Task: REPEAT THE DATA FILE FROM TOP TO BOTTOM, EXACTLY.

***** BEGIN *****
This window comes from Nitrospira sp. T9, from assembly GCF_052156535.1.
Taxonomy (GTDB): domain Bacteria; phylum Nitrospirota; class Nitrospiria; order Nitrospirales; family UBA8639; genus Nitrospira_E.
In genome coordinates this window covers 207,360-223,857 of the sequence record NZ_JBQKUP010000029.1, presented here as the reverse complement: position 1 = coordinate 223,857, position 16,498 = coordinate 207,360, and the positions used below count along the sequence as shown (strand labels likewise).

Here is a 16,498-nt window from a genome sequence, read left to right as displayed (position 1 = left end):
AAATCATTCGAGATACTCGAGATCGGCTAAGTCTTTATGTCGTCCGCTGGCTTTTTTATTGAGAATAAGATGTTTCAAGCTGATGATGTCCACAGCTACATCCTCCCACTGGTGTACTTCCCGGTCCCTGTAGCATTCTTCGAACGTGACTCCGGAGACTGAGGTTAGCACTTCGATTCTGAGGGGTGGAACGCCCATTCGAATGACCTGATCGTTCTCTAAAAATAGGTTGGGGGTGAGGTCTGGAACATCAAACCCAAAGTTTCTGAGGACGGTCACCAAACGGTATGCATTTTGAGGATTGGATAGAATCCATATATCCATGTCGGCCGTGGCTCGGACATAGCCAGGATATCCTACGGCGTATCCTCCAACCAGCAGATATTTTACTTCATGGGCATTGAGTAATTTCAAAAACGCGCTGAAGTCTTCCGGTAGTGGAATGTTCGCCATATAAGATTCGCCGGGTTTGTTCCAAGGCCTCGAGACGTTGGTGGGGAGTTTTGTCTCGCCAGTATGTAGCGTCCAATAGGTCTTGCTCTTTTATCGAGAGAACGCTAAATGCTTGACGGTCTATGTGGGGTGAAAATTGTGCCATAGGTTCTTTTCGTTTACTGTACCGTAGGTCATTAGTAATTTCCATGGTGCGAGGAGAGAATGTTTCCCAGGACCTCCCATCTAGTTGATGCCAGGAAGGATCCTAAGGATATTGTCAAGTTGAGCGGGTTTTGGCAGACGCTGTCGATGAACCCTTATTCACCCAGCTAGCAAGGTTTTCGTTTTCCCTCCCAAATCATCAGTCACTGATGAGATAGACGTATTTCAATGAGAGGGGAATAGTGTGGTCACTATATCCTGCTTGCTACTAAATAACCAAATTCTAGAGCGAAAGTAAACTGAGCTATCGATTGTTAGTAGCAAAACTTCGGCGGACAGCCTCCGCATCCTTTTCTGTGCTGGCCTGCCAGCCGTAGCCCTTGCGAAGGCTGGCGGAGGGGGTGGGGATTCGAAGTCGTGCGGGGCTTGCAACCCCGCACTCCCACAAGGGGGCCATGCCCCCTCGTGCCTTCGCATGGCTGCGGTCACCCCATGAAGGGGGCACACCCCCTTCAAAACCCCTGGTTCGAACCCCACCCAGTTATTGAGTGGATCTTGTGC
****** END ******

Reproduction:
This window comes from Nitrospira sp. T9, from assembly GCF_052156535.1.
Taxonomy (GTDB): domain Bacteria; phylum Nitrospirota; class Nitrospiria; order Nitrospirales; family UBA8639; genus Nitrospira_E.
In genome coordinates this window covers 207,360-223,857 of the sequence record NZ_JBQKUP010000029.1, presented here as the reverse complement: position 1 = coordinate 223,857, position 16,498 = coordinate 207,360, and the positions used below count along the sequence as shown (strand labels likewise).

Here is a 16,498-nt window from a genome sequence, read left to right as displayed (position 1 = left end):
AAATCATTCGAGATACTCGAGATCGGCTAAGTCTTTATGTCGTCCGCTGGCTTTTTTATTGAGAATAAGATGTTTCAAGCTGATGATGTCCACAGCTACATCCTCCCACTGGTGTACTTCCCGGTCCCTGTAGCATTCTTCGAACGTGACTCCGGAGACTGAGGTTAGCACTTCGATTCTGAGGGGTGGAACGCCCATTCGAATGACCTGATCGTTCTCTAAAAATAGGTTGGGGGTGAGGTCTGGAACATCAAACCCAAAGTTTCTGAGGACGGTCACCAAACGGTATGCATTTTGAGGATTGGATAGAATCCATATATCCATGTCGGCCGTGGCTCGGACATAGCCAGGATATCCTACGGCGTATCCTCCAACCAGCAGATATTTTACTTCATGGGCATTGAGTAATTTCAAAAACGCGCTGAAGTCTTCCGGTAGTGGAATGTTCGCCATATAAGATTCGCCGGGTTTGTTCCAAGGCCTCGAGACGTTGGTGGGGAGTTTTGTCTCGCCAGTATGTAGCGTCCAATAGGTCTTGCTCTTTTATCGAGAGAACGCTAAATGCTTGACGGTCTATGTGGGGTGAAAATTGTGCCATAGGTTCTTTTCGTTTACTGTACCGTAGGTCATTAGTAATTTCCATGGTGCGAGGAGAGAATGTTTCCCAGGACCTCCCATCTAGTTGATGCCAGGAAGGATCCTAAGGATATTGTCAAGTTGAGCGGGTTTTGGCAGACGCTGTCGATGAACCCTTATTCACCCAGCTAGCAAGGTTTTCGTTTTCCCTCCCAAATCATCAGTCACTGATGAGATAGACGTATTTCAATGAGAGGGGAATAGTGTGGTCACTATATCCTGCTTGCTACTAAATAACCAAATTCTAGAGCGAAAGTAAACTGAGCTATCGATTGTTAGTAGCAAAACTTCGGCGGACAGCCTCCGCATCCTTTTCTGTGCTGGCCTGCCAGCCGTAGCCCTTGCGAAGGCTGGCGGAGGGGGTGGGGATTCGAAGTCGTGCGGGGCTTGCAACCCCGCACTCCCACAAGGGGGCCATGCCCCCTCGTGCCTTCGCATGGCTGCGGTCACCCCATGAAGGGGGCACACCCCCTTCAAAACCCCTGGTTCGAACCCCACCCAGTTATTGAGTGGATCTTGTGC